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Your guide to the Leasehold Reform (Ground Rent) Act 2022

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Your guide to the Leasehold Reform (Ground Rent) Act 2022

In this article, Leasehold Property Paralegal Hannah Faith looks at the upcoming Leasehold Reform (Ground Rent) Act, discussing when its coming into force and how it will affect lease extensions.

When is the Leasehold Reform (Ground Rent) Act 2022 coming into force?

In May last year the government published the Leasehold Reform (Ground Rent) Bill.

This has now been approved by Parliament, given Royal Assent by the Queen and will come into effect on 30th June 2022 as the Leasehold Reform (Ground Rent) Act 2022. 

What will the Leasehold Reform (Ground Rent) Act do?

The Act will prevent landlords from charging a leaseholder a ‘Prohibited Rent’ (essentially, any rent at all) under any new lease granted from 30th June 2022. 

Ultimately, this means that landlords will only be entitled to receive a peppercorn ground rent (i.e. zero) in any new leases going forward.

Although there are some exceptions where it won’t apply, the Act will largely relate to long leases of flats granted for more than 21 years. 

How will the Leasehold Reform (Ground Rent) Act 2022 impact lease extensions? 

Once the Act comes into force, new deeds of variation or lease extensions granted on an ‘informal’ (voluntary) basis will be subject to the Leasehold Reform (Ground Rent) Act 2022. 

The Act will only be applicable to the ‘extended’ term in an ‘informal’ lease extension situation.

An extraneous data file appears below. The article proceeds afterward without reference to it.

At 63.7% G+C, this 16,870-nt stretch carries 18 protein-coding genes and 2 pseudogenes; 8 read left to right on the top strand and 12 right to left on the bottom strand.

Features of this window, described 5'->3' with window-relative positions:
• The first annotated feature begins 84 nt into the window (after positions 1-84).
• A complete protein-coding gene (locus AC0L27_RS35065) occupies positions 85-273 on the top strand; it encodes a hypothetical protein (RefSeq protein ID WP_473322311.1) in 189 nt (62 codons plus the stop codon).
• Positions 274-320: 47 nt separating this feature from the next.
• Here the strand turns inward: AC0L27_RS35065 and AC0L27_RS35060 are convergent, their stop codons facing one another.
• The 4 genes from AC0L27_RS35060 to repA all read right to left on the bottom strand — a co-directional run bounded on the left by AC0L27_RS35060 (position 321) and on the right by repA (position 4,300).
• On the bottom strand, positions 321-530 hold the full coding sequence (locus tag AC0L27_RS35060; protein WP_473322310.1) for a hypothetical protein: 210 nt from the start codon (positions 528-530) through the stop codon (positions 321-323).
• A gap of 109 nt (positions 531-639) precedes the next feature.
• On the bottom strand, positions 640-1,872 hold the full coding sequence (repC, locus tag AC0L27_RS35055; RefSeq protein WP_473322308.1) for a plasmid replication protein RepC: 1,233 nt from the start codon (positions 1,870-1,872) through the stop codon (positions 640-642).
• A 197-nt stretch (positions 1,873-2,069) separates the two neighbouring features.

This means that if a lease has 80 years remaining and you add an additional 90 years :-

  1. the landlord can continue to claim the existing rent for the remainder of the 80 years (but the landlord will not be able to increase the existing ground rent above what it already is); and
  2. the landlord will not be able to claim any ground rent for the additional ‘extended’ period of 90 years. 

This differs from ‘statutory’ lease extensions, where a landlord is forced to reduce ground rent to a peppercorn (zero) for the entirety of the lease term from the date the lease extension is completed; not just for the ‘extended’ period.

Read about the difference between statutory and non-statutory lease extensions here.

What options do leaseholders with an existing onerous Ground Rent have?

In short, if a landlord doesn’t want to grant a deed of variation to assist with onerous ground rent, leaseholders can use a statutory lease extension to reduce their ground rent to a peppercorn (essentially, nil).

This option is only available if the leaseholder has owned their property for two years or more

Click here to read about your lease extension options in further detail and how you can contact your freeholder.

How does the Ground Rent Act affect ongoing lease extensions?

If your lease extension is on the ‘statutory’ basis, then nothing has changed; you can continue as you were.

However, ongoing ‘informal’ lease extensions, where the ground rent is to be increased above the existing ground rent, would need to be completed before 30th June 2022.

Lease Extension Solicitors

Our specialist Leasehold Property Team is one of the largest in the region and are happy to discuss any of the issues outlined in this article.

If you have any questions, please call 01202 499255 and we can discuss your specific circumstances.

We also offer all new clients a free initial chat with one of our bright, knowledgeable lawyers.

The content of this article, blog or video is not intended as specific legal advice. For tailored assistance, please contact a member of our team.